“Then we will talk this over, though rightfully it should be an equation. The first term is the speed at which a student can absorb already-discovered architectural knowledge. The second term is the speed at which a master can discover new knowledge. The third term represents the degree to which one must already be on the frontier of knowledge to make new discoveries; at zero, everyone discovers equally regardless of what they already know; at one, one must have mastered every previously-discovered fact before one can discover anything new. The fourth term represents potential for specialization; at one, it is impossible to understand any part without understanding the whole; at zero, it can be subdivided freely. The fifth…”

Replies from: gwern
comment by gwern · 2023-01-24T21:38:40.838Z · LW(p) · GW(p)

I don't think Scott had a specific concrete equation in mind. (I don't know of any myself, and Scott would likely have referenced or written it up on SSC/ACX by now if he had one in mind.) However, conceptually, it's just a variation on the rocket equation or jeep problem, I think.

comment by Thomas Kwa (thomas-kwa) · 2022-06-27T13:56:21.385Z · LW(p) · GW(p)

Showerthought: what's the simplest way to tell that the human body is less than 50% efficient at converting chemical energy to mechanical work via running? I think it's that running uphill makes you warmer than running downhill at the same speed.

When running up a hill at mechanical power p and efficiency f, you have to exert p/f total power and so p(1/f - 1) is dissipated as heat. When running down the hill you convert p to heat. p(1/f - 1) > p implies that f > 0.5.

Maybe this story is wrong somehow. I'm pretty sure your body has no way of recovering your potential energy on the way down; I'd expect most of the waste heat to go in your joints and muscles but maybe some of it goes into your shoes.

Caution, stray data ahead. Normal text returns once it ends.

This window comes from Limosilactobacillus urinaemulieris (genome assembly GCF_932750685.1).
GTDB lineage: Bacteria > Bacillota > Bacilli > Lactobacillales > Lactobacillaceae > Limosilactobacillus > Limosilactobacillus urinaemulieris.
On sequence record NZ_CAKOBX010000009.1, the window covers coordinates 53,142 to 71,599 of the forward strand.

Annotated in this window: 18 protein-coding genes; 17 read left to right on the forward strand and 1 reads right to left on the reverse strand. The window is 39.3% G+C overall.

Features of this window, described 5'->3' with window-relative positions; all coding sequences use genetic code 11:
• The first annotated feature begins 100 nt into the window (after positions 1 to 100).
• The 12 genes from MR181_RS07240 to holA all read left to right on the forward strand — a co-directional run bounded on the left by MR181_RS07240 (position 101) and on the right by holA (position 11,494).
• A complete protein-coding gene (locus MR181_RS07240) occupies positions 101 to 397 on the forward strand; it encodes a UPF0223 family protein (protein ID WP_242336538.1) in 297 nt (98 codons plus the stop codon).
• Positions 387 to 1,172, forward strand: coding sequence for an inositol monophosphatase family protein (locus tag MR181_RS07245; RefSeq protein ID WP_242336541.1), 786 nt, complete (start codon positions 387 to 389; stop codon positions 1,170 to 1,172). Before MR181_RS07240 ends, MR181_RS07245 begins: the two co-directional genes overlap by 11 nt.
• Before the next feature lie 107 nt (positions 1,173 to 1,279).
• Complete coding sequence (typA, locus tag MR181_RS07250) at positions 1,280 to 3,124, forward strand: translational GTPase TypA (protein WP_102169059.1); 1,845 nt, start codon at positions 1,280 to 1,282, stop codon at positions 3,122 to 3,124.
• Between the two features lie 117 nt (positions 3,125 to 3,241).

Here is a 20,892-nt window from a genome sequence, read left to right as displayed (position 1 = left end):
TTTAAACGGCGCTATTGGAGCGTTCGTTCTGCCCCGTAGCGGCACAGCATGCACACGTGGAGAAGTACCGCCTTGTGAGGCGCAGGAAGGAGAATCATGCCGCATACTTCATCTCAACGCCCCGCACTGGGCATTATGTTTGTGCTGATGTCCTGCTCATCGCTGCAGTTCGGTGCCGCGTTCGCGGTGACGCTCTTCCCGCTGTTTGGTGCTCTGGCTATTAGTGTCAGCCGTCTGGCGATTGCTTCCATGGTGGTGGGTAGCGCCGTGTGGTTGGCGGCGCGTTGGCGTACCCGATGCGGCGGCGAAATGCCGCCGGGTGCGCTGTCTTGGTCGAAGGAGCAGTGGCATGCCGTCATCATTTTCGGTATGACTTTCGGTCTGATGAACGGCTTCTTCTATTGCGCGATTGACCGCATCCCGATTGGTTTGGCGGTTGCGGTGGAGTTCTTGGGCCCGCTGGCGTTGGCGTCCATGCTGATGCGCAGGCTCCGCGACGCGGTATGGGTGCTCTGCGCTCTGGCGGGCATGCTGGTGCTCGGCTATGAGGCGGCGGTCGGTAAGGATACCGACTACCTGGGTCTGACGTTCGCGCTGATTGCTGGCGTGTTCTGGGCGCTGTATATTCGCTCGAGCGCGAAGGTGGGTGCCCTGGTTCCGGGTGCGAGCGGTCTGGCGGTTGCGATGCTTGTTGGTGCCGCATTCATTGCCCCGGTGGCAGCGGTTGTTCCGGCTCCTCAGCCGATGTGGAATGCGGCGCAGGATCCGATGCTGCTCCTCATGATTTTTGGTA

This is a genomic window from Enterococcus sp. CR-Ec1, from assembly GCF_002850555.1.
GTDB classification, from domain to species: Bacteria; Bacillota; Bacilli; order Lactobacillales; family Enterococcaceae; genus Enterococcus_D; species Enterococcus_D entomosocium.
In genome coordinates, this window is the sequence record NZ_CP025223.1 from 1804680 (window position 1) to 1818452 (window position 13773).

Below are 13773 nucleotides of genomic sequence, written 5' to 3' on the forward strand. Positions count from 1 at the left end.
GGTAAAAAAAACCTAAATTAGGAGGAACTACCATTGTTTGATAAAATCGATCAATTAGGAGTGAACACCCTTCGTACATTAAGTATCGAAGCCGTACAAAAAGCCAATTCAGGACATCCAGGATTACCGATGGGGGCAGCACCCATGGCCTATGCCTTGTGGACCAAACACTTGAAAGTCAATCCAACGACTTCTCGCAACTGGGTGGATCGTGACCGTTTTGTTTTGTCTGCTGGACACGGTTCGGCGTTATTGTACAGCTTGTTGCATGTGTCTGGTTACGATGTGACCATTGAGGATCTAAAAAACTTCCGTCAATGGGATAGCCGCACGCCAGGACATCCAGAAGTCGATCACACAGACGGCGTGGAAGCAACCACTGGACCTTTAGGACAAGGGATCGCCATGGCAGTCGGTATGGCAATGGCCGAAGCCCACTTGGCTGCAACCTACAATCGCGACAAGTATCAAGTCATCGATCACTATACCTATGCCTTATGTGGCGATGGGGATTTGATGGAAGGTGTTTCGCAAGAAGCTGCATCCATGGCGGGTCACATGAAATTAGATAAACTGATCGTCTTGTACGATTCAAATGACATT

Replies from: ejacob
comment by ejacob · 2022-06-27T15:55:44.497Z · LW(p) · GW(p)

Running barefoot will produce the same observations, right? So any waste heat going into your shoes is probably a small amount.

comment by Thomas Kwa (thomas-kwa) · 2022-06-25T20:17:48.363Z · LW(p) · GW(p)

Are there approximate versions of the selection theorems [LW · GW]? I haven't seen anyone talk about them, but they might be easy to prove.

Approximate version of Kelly criteron: any agent that follows a strategy different by at least epsilon from Kelly betting will almost surely lose money compared to a Kelly-betting agent at a rate f(epsilon)

Approximate version of VNM: Any agent that satisfies some weakened version of the VNM axioms will have high likelihood under Boltzmann rationality (or some other metric of approximate utility maximization). The closest thing I've seen is logical inductors.

Approximate version of good regulator theorem: any approximately optimal regulator is equivalent to something that approximately models variables in its environment

Probably there are others.

Ideally, the assumptions and/or conclusions would describe how agents like humans, companies, animals, and ML systems actually work.

comment by Thomas Kwa (thomas-kwa) · 2022-04-23T15:36:53.151Z · LW(p) · GW(p)

Is there somewhere I can find a graph of the number of AI alignment researchers vs AI capabilities researchers over time, from say 2005 to the present day?

comment by Thomas Kwa (thomas-kwa) · 2020-10-29T21:38:10.766Z · LW(p) · GW(p)

Is there software that would let me automatically switch between microphones on my computer when I put on my headset?

I imagine this might work as a piece of software that integrates all microphones connected to my computer into a single input device, then transmits the audio stream from the best-quality source.

A partial solution would be something that automatically switches to the headset microphone when I switch to the headset speakers.

Replies from: Dagon
comment by Dagon · 2020-10-30T00:03:22.723Z · LW(p) · GW(p)

Depending on connection method for your headset, you might be able to just use a simple switch.  Mine is USB, and https://smile.amazon.com/dp/B00JX1ZS5O lets me just leave it disconnected when not in use.  My Windows box uses the speakers when it's disconnected (I don't have a separate mic, but I expect it would work the same), and switches output and input to the headset when connected.  I've seen similar switchers for 3.5mm audio connectors - I have no doubt they'd work for microphone instead of speaker, but I don't know any that combine them.

Replies from: thomas-kwa
comment by Thomas Kwa (thomas-kwa) · 2020-12-07T04:41:31.964Z · LW(p) · GW(p)

Thanks. I tried a couple different switches on my setup (3.5mm through USB-C hub), and the computer didn't disconnect upon opening the switch, so I'm giving up on this until I change hardware.